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In 1903, young orphan Jeremiah Kincaid lives with his pious, hard-working grandmother on their farm near Fulton Corners, Indiana. One day, Jeremiah and his friend Tildy greet an arriving train that is carrying champion trotter Dan Patch. Jeremiah watches in awe as the local blacksmith, "Uncle" Hiram Douglas, puts a new nail in one of the beautiful horse's shoes. Proudly wearing the old nail as a ring, Jeremiah tells Hiram and Granny that he wants a colt of his own to rear as a racehorse. Granny tries to discourage Jeremiah's impractical daydreams, but allows him to keep a newborn, coal black lamb that is rejected by its mother. Naming the lamb Danny, Jeremiah tends to him and hopes to make him a champion so that he will be allowed to keep him. When Jeremiah pastes a picture of Danny into his scrapbook, he imagines that the "Wise Old Owl" emblem of the Farmers Trust and Savings comes to life and advises him to do the best with what he's got, as David did when he defeated Goliath. As time passes, Danny matures but is still a rambunctious lamb, constantly in trouble. After Danny rips apart a screen door, Granny orders Jeremiah to keep him in the barn, but Danny's plaintive cries induce Jeremiah to put him on a leash and take him along to Pete Grundy's general store. At the store, Danny raises another ruckus and breaks through Grundy's screen door, but Jeremiah explains to Hiram that Danny was frightened by Grundy's mean son Fud. Hiram then tells Jeremiah about the sheep-judging contest at the Pike County Fair, and later, while Jeremiah and Tildy are playing, he tells her about the fair and she offers to help with Danny so that she can go along. On the farm, Granny complains to Hiram that Jeremiah's devotion to Danny has made him disobedient, and that she will have to sell the lamb the next time he causes trouble. Just then, Danny, who has been startled by a train whistle, rips through the new screen door, which Hiram has just installed. Fed up, Granny announces she is selling Danny in the morning, but again gives in when she finds Jeremiah asleep with Danny in the barn. Hiram builds a sturdy pen for Danny, then tries to help the children persuade Granny to allow them to take Danny to the fair. Granny refuses, however, saying that the trip would cost too much money. Discouraged, Jeremiah is about to give up when the Wise Old Owl encourages him to have some "stick-to-it-ivity," just like Christopher Columbus and Scottish king Robert the Bruce. His determination renewed, Jeremiah works hard over the next few months, but earns only two dollars and fourteen cents. Grundy offers to pay Jeremiah for wild honey, and so Jeremiah and Tildy follow a bee into the treacherous swamp, where they eventually find a huge cache of honey. Grundy pays Jeremiah twenty-two dollars, but when Jeremiah and Hiram head home, Granny tells them that Danny has run off and Tildy got lost while looking for him. Tildy returns, but the anguished Jeremiah spends hours searching for his pet. Although she is worried about Jeremiah, Granny reproves him for caring more about potential prizes than about Danny himself. The next day, Jeremiah finds Danny and then informs Granny that he promised God that if he could find Danny, he would not go to the fair. Touched by Jeremiah's resurgance of faith, Granny tells him that she promised God that they would go to the fair if Danny returned home safely. At the fair, Jeremiah walks Danny into the ring for the judging of the champion ram lamb. Danny is the only black lamb, and Jeremiah is the youngest handler, but the head judge chuckles sympathetically when Jeremiah reluctantly reveals Danny's dubious pedigree. Danny then butts the judge as he bends over, and Jeremiah is crestfallen when the blue ribbon is awarded to another lamb. The judge stops Jeremiah from leaving the ring, however, and tells him that Danny is in "a class by himself." Because he has done the best with what he has, the judge awards Jeremiah a special award of merit, and Granny tearfully applauds her grandson and his beloved lamb. Back in Fulton Corners, the townspeople welcome Jeremiah and Danny, and Grundy treats everyone, including Danny, to soda and watermelon.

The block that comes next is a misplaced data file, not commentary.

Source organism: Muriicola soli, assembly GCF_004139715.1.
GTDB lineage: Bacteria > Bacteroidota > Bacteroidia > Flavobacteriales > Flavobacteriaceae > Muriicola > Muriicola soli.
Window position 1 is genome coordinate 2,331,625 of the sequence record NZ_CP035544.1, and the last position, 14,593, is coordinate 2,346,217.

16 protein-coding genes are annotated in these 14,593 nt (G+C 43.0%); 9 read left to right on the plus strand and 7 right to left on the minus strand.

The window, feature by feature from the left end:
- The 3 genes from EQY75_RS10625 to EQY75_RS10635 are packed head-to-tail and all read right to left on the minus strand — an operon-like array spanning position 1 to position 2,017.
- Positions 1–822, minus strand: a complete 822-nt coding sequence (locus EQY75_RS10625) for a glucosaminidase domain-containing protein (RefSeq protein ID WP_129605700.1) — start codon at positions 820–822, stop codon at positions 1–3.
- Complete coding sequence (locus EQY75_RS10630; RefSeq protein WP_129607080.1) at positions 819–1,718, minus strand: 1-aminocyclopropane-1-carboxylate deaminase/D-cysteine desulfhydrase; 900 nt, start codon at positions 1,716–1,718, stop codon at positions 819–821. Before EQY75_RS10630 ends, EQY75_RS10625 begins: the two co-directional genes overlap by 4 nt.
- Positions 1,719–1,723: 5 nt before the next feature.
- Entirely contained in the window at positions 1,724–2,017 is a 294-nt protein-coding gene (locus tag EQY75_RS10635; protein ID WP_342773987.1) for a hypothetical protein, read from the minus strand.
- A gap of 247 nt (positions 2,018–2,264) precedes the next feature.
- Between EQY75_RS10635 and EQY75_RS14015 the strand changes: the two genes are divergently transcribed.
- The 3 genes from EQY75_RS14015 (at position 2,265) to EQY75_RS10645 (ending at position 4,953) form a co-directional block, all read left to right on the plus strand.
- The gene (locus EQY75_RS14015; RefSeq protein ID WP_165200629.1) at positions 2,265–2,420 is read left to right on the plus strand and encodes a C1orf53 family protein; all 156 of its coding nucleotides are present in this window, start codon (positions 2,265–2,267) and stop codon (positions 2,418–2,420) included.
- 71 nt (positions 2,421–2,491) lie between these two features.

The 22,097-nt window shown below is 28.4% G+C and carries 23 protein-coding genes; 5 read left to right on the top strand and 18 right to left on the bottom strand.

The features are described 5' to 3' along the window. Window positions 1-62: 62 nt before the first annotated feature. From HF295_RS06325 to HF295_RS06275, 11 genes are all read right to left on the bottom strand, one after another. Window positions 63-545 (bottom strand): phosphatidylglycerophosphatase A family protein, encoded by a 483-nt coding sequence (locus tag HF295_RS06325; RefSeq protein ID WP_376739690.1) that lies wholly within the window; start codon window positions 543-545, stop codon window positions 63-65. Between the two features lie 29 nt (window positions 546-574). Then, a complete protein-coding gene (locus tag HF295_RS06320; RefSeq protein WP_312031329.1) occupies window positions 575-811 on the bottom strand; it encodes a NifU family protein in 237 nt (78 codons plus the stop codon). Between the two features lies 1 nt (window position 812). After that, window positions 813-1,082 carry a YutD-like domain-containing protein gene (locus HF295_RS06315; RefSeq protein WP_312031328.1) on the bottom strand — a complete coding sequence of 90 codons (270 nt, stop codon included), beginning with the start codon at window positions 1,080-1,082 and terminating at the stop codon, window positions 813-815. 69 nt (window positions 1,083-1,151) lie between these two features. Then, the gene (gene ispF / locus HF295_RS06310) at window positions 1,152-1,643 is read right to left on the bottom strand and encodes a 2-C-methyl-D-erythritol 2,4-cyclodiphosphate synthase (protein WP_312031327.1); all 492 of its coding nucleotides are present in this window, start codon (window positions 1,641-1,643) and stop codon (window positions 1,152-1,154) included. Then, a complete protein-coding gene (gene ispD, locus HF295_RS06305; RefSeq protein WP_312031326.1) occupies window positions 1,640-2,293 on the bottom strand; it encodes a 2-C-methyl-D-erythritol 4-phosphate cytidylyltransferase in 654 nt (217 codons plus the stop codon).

Cast & Crew
|MPAA Ratings:||G||Premiere Info:||World premiere in Indianapolis, IN: 19 Jan 1949; New York opening: 30 Jan 1949|
|Release Date:||1949||Production Date:||
my own copy*, EB, LC
|Color/B&W:||Color (Technicolor)||Distributions Co:||RKO Radio Pictures, Inc.|
|Sound:||Mono (RCA Sound System)||Production Co:||Walt Disney Productions|
|Duration(mins):||82 or 84||Country:||United States|
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So Dear to My Heart
Janet Brown 2010-12-26
I bought this movie on VHS in the early 1990's. My children were young,and I was wishing that my children could be raised on a farm, no T.V. etc, with...
SO DEAR TO MY HEART
Hope more good films are released, like this one, to the public on DVD to enjoy.
A Family Film!
Raymond H. Goldstone 2009-04-06
I believe that "So Dear to My Heart" is the second that I watched in a theatre. I rode to the theatre on my bicycle, and paid for my ticket with...